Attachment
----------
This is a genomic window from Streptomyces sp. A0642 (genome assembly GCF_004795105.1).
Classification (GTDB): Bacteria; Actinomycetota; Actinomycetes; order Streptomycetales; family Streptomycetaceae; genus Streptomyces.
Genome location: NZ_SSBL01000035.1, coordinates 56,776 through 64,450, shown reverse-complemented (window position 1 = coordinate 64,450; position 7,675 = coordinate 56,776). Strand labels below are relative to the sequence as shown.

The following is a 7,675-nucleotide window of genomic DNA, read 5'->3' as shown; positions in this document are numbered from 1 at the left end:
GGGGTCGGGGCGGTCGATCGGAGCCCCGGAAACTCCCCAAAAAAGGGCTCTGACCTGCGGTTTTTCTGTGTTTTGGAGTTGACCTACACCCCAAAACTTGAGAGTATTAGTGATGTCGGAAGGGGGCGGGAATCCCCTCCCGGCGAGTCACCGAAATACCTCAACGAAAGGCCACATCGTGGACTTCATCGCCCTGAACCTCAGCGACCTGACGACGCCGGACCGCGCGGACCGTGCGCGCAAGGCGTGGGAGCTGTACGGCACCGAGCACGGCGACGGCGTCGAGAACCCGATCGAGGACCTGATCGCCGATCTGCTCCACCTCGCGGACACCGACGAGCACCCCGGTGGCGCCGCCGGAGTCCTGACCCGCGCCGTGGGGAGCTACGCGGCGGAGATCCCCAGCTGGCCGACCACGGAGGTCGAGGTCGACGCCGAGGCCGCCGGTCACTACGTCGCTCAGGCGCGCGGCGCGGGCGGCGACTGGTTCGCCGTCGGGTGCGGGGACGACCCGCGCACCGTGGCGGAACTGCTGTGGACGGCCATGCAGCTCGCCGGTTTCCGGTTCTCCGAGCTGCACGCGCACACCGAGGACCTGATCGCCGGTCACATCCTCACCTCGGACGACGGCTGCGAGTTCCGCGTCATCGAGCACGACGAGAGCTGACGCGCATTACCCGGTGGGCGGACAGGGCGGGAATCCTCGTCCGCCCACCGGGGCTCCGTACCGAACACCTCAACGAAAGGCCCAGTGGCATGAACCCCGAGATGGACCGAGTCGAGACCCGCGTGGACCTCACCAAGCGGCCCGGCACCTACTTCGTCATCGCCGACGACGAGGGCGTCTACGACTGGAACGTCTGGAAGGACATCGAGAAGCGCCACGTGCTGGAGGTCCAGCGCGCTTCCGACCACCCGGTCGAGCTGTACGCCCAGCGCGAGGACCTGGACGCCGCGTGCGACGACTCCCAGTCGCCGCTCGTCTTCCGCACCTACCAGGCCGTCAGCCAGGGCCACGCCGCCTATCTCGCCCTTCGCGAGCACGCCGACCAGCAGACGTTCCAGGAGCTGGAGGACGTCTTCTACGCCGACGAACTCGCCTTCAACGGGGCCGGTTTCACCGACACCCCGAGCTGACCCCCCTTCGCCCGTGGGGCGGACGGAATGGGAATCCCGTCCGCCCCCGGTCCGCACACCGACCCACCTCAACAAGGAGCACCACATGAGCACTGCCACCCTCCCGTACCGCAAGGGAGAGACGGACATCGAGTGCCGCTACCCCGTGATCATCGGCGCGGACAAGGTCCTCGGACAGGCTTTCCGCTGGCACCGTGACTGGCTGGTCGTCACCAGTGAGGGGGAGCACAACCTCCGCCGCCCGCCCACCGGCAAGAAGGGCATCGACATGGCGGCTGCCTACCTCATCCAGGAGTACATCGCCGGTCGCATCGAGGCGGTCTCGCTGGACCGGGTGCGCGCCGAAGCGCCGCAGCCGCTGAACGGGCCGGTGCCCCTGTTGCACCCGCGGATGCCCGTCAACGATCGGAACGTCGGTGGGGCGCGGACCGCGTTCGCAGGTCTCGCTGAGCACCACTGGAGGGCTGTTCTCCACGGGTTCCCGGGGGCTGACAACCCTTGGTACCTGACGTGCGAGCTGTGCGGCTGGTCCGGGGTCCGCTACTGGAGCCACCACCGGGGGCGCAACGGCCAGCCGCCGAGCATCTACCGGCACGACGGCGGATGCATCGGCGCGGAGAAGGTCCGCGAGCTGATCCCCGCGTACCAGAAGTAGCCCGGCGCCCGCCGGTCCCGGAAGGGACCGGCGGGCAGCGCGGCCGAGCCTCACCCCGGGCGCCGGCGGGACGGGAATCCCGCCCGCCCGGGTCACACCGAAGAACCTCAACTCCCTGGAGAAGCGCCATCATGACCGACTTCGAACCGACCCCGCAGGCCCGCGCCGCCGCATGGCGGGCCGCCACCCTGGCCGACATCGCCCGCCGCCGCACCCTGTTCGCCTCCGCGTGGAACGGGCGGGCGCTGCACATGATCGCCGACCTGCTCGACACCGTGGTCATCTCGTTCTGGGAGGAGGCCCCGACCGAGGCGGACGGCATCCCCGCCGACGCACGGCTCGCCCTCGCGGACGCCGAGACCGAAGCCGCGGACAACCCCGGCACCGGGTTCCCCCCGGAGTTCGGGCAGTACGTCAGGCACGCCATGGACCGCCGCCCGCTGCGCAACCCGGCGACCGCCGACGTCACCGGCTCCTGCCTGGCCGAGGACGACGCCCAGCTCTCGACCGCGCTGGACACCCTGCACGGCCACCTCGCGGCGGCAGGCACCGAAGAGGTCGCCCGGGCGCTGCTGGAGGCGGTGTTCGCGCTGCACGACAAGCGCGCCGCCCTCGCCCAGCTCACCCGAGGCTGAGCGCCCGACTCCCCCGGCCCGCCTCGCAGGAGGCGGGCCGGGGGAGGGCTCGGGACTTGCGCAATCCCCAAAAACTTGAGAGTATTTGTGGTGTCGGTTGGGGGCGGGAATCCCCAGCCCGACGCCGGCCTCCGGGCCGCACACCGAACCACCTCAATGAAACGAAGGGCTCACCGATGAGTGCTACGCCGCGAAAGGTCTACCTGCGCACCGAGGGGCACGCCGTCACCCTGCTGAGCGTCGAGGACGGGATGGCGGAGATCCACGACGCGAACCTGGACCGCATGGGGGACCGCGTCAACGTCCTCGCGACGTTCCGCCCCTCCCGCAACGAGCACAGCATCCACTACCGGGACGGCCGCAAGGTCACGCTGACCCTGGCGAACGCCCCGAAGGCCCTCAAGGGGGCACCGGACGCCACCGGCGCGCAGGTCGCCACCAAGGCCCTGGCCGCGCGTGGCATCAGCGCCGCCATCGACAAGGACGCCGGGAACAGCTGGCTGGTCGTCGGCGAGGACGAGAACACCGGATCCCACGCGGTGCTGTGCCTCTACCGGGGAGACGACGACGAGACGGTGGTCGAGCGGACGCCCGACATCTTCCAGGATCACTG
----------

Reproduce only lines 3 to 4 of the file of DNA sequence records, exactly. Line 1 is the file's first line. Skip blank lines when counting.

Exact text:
Genome location: NZ_SSBL01000035.1, coordinates 56,776 through 64,450, shown reverse-complemented (window position 1 = coordinate 64,450; position 7,675 = coordinate 56,776). Strand labels below are relative to the sequence as shown.

The following is a 7,675-nucleotide window of genomic DNA, read 5'->3' as shown; positions in this document are numbered from 1 at the left end: